I hope everyone within the WSH ministry family is doing well. I wanted to write this month with a focus on the importance of self-care, but how does that fit into being trauma informed? First we will differentiate between being trauma informed and being able to give trauma informed care. Then we will address how and why self-care is important in the midst of it.
Being trauma informed means that we have come to understand a basic framework for what trauma is, and hopefully further understand that the people in our care (children in our case) will come to us with trauma. Since children and teens lack maturity to express themselves appropriately, their trauma language is going to be acting out behaviors. These behaviors are often misunderstood as manipulative or attention seeking, but in actuality is deep pain that needs to be healed.
Trauma informed care on the other hand is taking our understanding of trauma, and offering care in a way that is sensitive to the child’s trauma. Trauma informed care providers take a strengths based approach to each child so that our responsiveness is sensitive to their specific trauma. Sensitivity to trauma means physical, psychological, and emotional safety for both the caregiver and the trauma survivor, which creates safety so that the survivor can regain a sense of control. Essentially being trauma informed means having an understanding, and being a trauma informed caregiver means that we hold ourselves to a state of being sensitive to trauma.
The important piece for how self-care fits into trauma informed care is the mention of safety for both the caregiver and the trauma survivor. Creating safety for yourself as the caregiver means taking care of yourself. We have learned before that working with kids from hard places leads to vicarious trauma in the caregivers, therefore self-care is paramount.
As the caregiver, you are important and so is your wellbeing. Furthermore, I would argue that your ability to thrive and overcome is important to God. Coping is good, but I strongly believe that God desires for us to overcome rather than just coping. I view coping versus overcoming like making payments because of debt versus living financially debt free. Coping helps me keep getting by, but I have to keep working at it to maintain. Overcoming puts me in the position of being free, and therefore I am liberated to choose the right things because of what Christ has done for me; not what I can keep coming back to do for myself.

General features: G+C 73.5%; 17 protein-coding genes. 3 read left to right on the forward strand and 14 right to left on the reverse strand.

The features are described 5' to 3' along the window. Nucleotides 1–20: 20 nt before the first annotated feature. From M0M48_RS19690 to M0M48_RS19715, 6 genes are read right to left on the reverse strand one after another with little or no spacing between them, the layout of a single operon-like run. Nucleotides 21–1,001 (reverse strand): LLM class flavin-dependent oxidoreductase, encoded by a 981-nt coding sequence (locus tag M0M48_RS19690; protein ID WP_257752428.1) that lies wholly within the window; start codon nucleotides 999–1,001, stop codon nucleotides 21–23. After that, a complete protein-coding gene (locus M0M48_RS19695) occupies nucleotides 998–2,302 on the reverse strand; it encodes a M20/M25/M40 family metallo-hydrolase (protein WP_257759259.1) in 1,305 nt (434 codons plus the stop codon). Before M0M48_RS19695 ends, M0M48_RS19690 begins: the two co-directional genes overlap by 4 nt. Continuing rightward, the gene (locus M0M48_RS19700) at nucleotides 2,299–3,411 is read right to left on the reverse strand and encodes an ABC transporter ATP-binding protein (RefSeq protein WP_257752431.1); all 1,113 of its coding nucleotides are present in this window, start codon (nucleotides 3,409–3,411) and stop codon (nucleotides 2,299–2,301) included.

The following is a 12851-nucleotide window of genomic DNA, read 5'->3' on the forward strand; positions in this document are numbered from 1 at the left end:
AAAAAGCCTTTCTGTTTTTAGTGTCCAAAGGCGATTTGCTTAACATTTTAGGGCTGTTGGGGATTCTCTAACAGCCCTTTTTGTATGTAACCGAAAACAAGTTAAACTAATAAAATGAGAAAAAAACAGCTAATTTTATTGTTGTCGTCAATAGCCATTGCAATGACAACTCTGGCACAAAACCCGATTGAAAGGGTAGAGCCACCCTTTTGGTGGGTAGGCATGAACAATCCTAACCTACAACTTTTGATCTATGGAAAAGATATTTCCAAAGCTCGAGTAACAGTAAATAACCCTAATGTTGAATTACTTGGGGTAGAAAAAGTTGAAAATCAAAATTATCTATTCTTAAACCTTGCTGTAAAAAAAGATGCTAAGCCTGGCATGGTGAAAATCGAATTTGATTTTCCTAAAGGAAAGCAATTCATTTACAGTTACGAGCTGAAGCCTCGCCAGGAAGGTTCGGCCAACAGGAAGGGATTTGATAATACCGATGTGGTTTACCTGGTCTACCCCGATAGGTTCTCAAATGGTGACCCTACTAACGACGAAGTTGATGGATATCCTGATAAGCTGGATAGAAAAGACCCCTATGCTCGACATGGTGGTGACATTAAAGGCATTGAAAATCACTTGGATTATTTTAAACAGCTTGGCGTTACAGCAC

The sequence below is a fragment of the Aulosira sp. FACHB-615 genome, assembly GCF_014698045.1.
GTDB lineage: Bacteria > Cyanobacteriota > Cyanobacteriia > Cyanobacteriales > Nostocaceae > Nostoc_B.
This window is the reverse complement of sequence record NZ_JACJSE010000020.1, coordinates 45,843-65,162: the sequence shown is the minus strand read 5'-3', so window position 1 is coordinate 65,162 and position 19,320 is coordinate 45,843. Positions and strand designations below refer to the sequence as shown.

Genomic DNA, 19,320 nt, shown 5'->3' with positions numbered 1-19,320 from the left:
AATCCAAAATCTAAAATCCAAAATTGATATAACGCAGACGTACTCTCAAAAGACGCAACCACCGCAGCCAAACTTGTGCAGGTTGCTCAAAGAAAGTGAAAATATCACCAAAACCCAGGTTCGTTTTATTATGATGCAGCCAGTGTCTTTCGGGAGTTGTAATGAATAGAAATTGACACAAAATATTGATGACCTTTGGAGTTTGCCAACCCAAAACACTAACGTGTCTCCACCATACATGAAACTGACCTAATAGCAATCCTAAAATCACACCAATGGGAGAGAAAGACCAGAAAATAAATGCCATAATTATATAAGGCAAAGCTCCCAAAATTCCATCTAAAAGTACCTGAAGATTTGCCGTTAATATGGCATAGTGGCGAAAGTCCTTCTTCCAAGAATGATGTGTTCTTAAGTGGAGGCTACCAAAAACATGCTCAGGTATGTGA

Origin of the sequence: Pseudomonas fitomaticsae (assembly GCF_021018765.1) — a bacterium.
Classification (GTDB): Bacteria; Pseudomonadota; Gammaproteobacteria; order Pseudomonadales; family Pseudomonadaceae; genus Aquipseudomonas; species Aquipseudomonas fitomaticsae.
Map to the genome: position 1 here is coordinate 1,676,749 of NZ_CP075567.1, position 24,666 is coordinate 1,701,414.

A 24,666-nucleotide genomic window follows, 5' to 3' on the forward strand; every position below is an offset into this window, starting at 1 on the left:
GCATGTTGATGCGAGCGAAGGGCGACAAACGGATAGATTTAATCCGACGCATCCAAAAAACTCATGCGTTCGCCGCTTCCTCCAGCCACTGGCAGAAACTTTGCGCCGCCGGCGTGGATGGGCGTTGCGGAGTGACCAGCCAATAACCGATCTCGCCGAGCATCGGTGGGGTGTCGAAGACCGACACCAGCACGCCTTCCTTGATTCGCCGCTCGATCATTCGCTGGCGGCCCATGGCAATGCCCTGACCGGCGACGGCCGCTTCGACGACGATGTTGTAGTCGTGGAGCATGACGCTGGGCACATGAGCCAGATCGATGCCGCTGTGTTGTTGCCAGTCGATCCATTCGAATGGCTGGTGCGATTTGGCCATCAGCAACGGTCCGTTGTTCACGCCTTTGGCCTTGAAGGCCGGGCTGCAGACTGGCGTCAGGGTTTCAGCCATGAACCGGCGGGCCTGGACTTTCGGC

I would like to suggest that Biblical self-care as a practice needs to be centered squarely on remaining inspired as an overcomer. Therefore self-care should manifest similarly in all Christians, but also have some flavor of diversity too, because we are all different. For example, we should all do things to keep ourselves in the love of God (Jude 20 & 21). Sure, God is faithfully doing His part to keep us, but we must keep ourselves in Him, and “remain in Him” (see John 15:1-8). Those similar things are regularly reading the Word, meditating, worshipping, prayer, meeting and worshiping together with other believers, and cultivating a deeper relationship with Christ through the Holy Spirit. The manifestations of self-care that hold diversity are more based on our personalities and likes and dislikes. Some people like the outdoors, physical exercise, reading, alone time, etc., but all of it should come from and be done with faith toward God.
I enjoy fishing myself, but I can honestly say that I go fishing from a place of faith. So while I enjoy fishing, I do not need it for self-care as it relates to overcoming. Think of it this way: coping is a person thinking about and working toward their next fishing trip, but relationship is a person fishing who is thinking about God.
I do truly hope and pray that each of you are doing well. It felt important to me during this season of life to remind us all about self-care. Riley has recently been beating the drum of self-care as well, so please know from your leaders that it is because we care for you!